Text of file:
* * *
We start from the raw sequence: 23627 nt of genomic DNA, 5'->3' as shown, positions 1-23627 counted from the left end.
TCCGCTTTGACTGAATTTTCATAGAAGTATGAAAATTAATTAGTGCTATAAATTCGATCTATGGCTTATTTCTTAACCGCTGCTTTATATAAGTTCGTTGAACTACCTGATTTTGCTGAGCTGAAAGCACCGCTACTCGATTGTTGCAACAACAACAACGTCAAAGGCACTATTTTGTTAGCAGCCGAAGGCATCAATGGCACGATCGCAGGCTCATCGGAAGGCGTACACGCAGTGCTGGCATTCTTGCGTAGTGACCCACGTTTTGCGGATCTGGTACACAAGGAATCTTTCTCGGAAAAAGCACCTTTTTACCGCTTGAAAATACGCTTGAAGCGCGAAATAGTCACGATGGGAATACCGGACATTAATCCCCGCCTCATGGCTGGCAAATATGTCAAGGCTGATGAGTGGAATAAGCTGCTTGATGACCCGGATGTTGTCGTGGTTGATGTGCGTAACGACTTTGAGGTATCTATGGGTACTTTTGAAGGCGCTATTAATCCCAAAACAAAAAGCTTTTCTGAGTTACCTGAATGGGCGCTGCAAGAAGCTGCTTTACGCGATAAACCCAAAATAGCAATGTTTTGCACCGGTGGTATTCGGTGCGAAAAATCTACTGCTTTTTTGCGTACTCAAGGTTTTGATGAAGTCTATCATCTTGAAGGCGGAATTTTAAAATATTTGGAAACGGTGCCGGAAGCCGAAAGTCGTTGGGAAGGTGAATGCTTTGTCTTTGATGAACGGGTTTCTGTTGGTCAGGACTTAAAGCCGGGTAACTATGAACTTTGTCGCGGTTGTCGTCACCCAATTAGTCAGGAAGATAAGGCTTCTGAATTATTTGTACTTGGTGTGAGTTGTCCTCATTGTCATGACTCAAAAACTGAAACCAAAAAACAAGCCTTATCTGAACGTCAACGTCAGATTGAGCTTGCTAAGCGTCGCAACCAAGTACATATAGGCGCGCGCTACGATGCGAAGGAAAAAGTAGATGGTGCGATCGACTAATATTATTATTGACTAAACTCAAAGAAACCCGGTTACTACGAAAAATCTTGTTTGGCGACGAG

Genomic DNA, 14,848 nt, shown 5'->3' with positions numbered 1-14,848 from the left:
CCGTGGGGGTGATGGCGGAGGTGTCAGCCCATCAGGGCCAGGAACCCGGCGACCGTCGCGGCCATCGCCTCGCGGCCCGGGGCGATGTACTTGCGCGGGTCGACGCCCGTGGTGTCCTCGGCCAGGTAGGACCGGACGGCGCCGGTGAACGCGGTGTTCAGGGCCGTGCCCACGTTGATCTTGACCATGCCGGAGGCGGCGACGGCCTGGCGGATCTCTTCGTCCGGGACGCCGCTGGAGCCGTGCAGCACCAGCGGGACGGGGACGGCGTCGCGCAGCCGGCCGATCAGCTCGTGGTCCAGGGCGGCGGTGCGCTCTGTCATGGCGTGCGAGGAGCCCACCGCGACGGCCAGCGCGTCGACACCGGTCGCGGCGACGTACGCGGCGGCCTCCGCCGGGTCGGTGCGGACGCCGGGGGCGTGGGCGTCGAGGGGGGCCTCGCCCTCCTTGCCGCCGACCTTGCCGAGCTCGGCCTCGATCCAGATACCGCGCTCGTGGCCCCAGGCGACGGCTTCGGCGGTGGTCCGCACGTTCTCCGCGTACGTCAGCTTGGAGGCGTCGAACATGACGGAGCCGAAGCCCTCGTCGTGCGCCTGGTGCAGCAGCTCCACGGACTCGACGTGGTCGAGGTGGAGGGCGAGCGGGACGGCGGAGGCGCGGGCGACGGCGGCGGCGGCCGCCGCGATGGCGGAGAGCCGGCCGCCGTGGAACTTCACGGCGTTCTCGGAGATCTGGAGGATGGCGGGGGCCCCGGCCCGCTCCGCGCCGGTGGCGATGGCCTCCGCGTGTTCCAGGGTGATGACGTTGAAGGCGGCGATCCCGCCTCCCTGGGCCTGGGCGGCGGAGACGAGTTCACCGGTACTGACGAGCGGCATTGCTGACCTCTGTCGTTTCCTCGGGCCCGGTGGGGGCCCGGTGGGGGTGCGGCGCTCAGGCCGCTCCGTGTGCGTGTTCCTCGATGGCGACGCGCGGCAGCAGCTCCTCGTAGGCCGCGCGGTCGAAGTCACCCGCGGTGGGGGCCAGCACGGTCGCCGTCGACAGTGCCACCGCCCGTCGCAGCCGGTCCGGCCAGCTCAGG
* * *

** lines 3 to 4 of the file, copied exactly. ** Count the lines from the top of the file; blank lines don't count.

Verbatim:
Genomic DNA, 14,848 nt, shown 5'->3' with positions numbered 1-14,848 from the left:
CCGTGGGGGTGATGGCGGAGGTGTCAGCCCATCAGGGCCAGGAACCCGGCGACCGTCGCGGCCATCGCCTCGCGGCCCGGGGCGATGTACTTGCGCGGGTCGACGCCCGTGGTGTCCTCGGCCAGGTAGGACCGGACGGCGCCGGTGAACGCGGTGTTCAGGGCCGTGCCCACGTTGATCTTGACCATGCCGGAGGCGGCGACGGCCTGGCGGATCTCTTCGTCCGGGACGCCGCTGGAGCCGTGCAGCACCAGCGGGACGGGGACGGCGTCGCGCAGCCGGCCGATCAGCTCGTGGTCCAGGGCGGCGGTGCGCTCTGTCATGGCGTGCGAGGAGCCCACCGCGACGGCCAGCGCGTCGACACCGGTCGCGGCGACGTACGCGGCGGCCTCCGCCGGGTCGGTGCGGACGCCGGGGGCGTGGGCGTCGAGGGGGGCCTCGCCCTCCTTGCCGCCGACCTTGCCGAGCTCGGCCTCGATCCAGATACCGCGCTCGTGGCCCCAGGCGACGGCTTCGGCGGTGGTCCGCACGTTCTCCGCGTACGTCAGCTTGGAGGCGTCGAACATGACGGAGCCGAAGCCCTCGTCGTGCGCCTGGTGCAGCAGCTCCACGGACTCGACGTGGTCGAGGTGGAGGGCGAGCGGGACGGCGGAGGCGCGGGCGACGGCGGCGGCGGCCGCCGCGATGGCGGAGAGCCGGCCGCCGTGGAACTTCACGGCGTTCTCGGAGATCTGGAGGATGGCGGGGGCCCCGGCCCGCTCCGCGCCGGTGGCGATGGCCTCCGCGTGTTCCAGGGTGATGACGTTGAAGGCGGCGATCCCGCCTCCCTGGGCCTGGGCGGCGGAGACGAGTTCACCGGTACTGACGAGCGGCATTGCTGACCTCTGTCGTTTCCTCGGGCCCGGTGGGGGCCCGGTGGGGGTGCGGCGCTCAGGCCGCTCCGTGTGCGTGTTCCTCGATGGCGACGCGCGGCAGCAGCTCCTCGTAGGCCGCGCGGTCGAAGTCACCCGCGGTGGGGGCCAGCACGGTCGCCGTCGACAGTGCCACCGCCCGTCGCAGCCGGTCCGGCCAGCTCAGG